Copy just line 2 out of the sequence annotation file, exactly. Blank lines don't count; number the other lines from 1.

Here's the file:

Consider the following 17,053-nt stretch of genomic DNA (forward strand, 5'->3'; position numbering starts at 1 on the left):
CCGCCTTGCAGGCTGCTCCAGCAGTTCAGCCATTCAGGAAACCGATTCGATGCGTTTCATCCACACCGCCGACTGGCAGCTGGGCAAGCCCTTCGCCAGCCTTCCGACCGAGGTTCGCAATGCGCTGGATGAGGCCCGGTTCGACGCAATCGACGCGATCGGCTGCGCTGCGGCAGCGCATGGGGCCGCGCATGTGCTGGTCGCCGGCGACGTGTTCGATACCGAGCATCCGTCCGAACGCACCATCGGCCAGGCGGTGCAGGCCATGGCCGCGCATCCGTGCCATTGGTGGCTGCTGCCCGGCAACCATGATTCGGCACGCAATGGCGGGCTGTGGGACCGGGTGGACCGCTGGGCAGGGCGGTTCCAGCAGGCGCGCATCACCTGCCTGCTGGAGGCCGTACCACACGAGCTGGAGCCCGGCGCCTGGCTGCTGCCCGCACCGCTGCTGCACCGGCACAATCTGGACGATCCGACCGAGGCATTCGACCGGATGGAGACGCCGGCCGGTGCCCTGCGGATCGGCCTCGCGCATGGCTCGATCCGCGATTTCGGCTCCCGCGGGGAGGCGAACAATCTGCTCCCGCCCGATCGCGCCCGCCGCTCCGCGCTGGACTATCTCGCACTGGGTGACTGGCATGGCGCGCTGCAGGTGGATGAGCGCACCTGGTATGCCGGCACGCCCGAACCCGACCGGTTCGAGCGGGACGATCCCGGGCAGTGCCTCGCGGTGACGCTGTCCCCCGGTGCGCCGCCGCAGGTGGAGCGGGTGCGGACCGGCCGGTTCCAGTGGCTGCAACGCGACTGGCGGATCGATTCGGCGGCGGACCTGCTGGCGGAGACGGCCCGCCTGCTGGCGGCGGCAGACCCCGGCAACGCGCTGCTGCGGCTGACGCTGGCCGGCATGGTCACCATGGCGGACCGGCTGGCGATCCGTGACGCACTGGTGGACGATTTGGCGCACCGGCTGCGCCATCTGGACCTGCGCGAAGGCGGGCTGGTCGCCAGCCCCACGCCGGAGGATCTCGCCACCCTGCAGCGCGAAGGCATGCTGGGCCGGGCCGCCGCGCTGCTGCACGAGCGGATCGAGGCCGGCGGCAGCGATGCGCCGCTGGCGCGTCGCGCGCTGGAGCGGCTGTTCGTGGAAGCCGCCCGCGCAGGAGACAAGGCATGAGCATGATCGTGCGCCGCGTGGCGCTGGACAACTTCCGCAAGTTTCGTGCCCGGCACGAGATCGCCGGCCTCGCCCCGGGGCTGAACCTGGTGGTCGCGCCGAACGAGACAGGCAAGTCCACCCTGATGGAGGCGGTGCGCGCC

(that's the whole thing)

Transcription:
CCGCCTTGCAGGCTGCTCCAGCAGTTCAGCCATTCAGGAAACCGATTCGATGCGTTTCATCCACACCGCCGACTGGCAGCTGGGCAAGCCCTTCGCCAGCCTTCCGACCGAGGTTCGCAATGCGCTGGATGAGGCCCGGTTCGACGCAATCGACGCGATCGGCTGCGCTGCGGCAGCGCATGGGGCCGCGCATGTGCTGGTCGCCGGCGACGTGTTCGATACCGAGCATCCGTCCGAACGCACCATCGGCCAGGCGGTGCAGGCCATGGCCGCGCATCCGTGCCATTGGTGGCTGCTGCCCGGCAACCATGATTCGGCACGCAATGGCGGGCTGTGGGACCGGGTGGACCGCTGGGCAGGGCGGTTCCAGCAGGCGCGCATCACCTGCCTGCTGGAGGCCGTACCACACGAGCTGGAGCCCGGCGCCTGGCTGCTGCCCGCACCGCTGCTGCACCGGCACAATCTGGACGATCCGACCGAGGCATTCGACCGGATGGAGACGCCGGCCGGTGCCCTGCGGATCGGCCTCGCGCATGGCTCGATCCGCGATTTCGGCTCCCGCGGGGAGGCGAACAATCTGCTCCCGCCCGATCGCGCCCGCCGCTCCGCGCTGGACTATCTCGCACTGGGTGACTGGCATGGCGCGCTGCAGGTGGATGAGCGCACCTGGTATGCCGGCACGCCCGAACCCGACCGGTTCGAGCGGGACGATCCCGGGCAGTGCCTCGCGGTGACGCTGTCCCCCGGTGCGCCGCCGCAGGTGGAGCGGGTGCGGACCGGCCGGTTCCAGTGGCTGCAACGCGACTGGCGGATCGATTCGGCGGCGGACCTGCTGGCGGAGACGGCCCGCCTGCTGGCGGCGGCAGACCCCGGCAACGCGCTGCTGCGGCTGACGCTGGCCGGCATGGTCACCATGGCGGACCGGCTGGCGATCCGTGACGCACTGGTGGACGATTTGGCGCACCGGCTGCGCCATCTGGACCTGCGCGAAGGCGGGCTGGTCGCCAGCCCCACGCCGGAGGATCTCGCCACCCTGCAGCGCGAAGGCATGCTGGGCCGGGCCGCCGCGCTGCTGCACGAGCGGATCGAGGCCGGCGGCAGCGATGCGCCGCTGGCGCGTCGCGCGCTGGAGCGGCTGTTCGTGGAAGCCGCCCGCGCAGGAGACAAGGCATGAGCATGATCGTGCGCCGCGTGGCGCTGGACAACTTCCGCAAGTTTCGTGCCCGGCACGAGATCGCCGGCCTCGCCCCGGGGCTGAACCTGGTGGTCGCGCCGAACGAGACAGGCAAGTCCACCCTGATGGAGGCGGTGCGCGCC